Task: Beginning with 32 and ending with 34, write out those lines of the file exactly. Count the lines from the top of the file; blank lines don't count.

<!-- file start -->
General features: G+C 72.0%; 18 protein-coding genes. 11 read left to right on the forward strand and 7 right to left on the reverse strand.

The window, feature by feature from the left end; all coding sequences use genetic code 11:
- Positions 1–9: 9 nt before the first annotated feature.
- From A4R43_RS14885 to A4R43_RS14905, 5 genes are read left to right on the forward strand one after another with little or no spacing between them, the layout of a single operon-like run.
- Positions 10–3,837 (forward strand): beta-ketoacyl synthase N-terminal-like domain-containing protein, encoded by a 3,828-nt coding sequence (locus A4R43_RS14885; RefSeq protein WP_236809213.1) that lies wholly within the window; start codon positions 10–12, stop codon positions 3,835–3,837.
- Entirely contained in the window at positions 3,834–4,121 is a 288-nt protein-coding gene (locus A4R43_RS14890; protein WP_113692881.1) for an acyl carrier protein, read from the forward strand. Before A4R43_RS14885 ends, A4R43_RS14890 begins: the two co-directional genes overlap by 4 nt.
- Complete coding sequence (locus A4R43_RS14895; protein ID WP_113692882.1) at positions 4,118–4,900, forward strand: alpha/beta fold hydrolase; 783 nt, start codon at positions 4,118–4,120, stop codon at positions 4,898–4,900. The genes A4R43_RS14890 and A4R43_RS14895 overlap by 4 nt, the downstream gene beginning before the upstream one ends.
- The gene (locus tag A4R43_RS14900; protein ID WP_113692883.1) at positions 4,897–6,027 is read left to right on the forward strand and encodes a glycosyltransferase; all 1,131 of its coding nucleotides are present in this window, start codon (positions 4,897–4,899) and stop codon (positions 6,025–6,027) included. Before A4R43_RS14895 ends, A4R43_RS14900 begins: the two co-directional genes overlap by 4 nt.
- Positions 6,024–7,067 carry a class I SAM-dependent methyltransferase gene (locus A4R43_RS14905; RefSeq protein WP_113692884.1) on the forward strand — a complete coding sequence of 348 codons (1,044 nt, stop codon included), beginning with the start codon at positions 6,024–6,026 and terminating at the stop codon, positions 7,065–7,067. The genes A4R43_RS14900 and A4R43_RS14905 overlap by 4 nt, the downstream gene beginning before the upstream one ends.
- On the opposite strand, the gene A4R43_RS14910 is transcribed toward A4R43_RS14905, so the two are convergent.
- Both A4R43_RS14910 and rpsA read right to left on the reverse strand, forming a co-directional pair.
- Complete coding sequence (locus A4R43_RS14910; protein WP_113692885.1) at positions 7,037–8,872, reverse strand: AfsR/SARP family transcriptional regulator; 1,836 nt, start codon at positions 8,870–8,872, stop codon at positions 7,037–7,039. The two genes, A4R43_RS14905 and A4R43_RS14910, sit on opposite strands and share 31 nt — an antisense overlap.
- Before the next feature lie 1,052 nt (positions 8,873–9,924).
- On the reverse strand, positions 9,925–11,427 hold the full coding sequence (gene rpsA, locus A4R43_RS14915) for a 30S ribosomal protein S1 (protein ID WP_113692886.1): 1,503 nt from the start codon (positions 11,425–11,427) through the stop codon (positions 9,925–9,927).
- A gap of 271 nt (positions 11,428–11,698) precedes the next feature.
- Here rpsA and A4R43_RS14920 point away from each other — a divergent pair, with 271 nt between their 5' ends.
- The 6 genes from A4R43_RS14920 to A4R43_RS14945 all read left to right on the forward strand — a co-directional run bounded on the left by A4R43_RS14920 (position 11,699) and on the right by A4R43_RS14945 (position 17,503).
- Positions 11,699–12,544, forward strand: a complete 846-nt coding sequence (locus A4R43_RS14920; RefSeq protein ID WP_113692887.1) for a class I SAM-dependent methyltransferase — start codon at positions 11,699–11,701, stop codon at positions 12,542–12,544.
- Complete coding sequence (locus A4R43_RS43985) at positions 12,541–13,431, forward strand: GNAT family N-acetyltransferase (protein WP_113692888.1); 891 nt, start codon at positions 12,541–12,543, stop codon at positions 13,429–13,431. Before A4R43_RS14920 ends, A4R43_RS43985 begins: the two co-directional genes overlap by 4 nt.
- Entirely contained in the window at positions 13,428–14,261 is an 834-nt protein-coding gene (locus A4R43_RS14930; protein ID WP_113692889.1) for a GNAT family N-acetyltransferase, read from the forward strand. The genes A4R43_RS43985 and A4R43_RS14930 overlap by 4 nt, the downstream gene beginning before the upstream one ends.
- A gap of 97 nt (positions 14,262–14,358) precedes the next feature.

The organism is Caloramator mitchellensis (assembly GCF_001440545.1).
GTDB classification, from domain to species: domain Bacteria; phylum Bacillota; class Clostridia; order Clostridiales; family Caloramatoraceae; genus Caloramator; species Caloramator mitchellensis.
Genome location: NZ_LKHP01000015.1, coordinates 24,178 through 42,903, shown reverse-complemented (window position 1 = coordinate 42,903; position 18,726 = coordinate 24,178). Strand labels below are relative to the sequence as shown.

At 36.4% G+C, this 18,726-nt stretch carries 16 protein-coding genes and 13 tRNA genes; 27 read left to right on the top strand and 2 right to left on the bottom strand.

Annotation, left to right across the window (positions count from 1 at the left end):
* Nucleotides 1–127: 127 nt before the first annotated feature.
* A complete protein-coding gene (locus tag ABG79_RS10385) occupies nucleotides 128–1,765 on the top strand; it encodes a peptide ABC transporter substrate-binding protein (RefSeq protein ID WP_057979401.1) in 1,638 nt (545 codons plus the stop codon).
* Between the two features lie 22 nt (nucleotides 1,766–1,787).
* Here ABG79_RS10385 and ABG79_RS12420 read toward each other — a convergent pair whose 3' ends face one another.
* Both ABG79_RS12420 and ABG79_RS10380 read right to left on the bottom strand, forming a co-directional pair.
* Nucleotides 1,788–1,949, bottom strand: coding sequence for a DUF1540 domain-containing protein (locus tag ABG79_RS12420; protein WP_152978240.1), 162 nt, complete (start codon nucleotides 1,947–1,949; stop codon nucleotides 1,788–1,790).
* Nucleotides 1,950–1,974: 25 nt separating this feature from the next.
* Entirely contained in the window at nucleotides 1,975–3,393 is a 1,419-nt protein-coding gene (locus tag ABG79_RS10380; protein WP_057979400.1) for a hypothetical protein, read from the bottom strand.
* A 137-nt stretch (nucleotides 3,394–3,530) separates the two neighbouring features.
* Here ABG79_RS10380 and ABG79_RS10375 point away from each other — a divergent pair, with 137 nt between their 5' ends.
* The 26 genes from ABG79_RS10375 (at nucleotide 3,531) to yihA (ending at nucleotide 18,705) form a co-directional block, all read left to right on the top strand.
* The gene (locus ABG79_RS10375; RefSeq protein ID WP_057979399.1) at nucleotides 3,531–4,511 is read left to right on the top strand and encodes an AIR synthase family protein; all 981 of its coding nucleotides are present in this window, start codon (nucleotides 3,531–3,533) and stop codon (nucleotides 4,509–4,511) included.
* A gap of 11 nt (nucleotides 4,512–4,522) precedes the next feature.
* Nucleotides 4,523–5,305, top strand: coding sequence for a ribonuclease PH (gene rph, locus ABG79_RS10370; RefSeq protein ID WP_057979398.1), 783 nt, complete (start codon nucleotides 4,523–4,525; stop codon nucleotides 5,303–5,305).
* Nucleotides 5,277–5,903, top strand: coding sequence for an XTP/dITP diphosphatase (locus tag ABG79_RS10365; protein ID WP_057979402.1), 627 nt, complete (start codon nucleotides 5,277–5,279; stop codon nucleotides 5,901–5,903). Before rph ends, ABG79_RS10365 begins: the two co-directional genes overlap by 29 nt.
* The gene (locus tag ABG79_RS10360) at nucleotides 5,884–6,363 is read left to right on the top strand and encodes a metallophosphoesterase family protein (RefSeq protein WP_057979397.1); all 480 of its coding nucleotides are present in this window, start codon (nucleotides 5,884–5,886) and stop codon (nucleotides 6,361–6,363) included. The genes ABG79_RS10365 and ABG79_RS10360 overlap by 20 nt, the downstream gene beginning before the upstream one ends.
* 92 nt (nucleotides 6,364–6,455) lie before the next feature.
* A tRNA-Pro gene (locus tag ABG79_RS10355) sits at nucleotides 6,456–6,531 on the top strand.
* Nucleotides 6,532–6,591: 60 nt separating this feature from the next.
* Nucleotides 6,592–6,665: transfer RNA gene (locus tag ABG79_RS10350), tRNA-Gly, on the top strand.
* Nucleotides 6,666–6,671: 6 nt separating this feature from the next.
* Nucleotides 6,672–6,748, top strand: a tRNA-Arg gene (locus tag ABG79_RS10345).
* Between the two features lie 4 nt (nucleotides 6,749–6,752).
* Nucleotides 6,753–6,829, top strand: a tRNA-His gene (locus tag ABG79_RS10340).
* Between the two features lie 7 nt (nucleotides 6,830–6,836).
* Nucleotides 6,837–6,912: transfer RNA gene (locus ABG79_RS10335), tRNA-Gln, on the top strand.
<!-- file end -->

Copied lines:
* Nucleotides 1,788–1,949, bottom strand: coding sequence for a DUF1540 domain-containing protein (locus tag ABG79_RS12420; protein WP_152978240.1), 162 nt, complete (start codon nucleotides 1,947–1,949; stop codon nucleotides 1,788–1,790).
* Nucleotides 1,950–1,974: 25 nt separating this feature from the next.
* Entirely contained in the window at nucleotides 1,975–3,393 is a 1,419-nt protein-coding gene (locus tag ABG79_RS10380; protein WP_057979400.1) for a hypothetical protein, read from the bottom strand.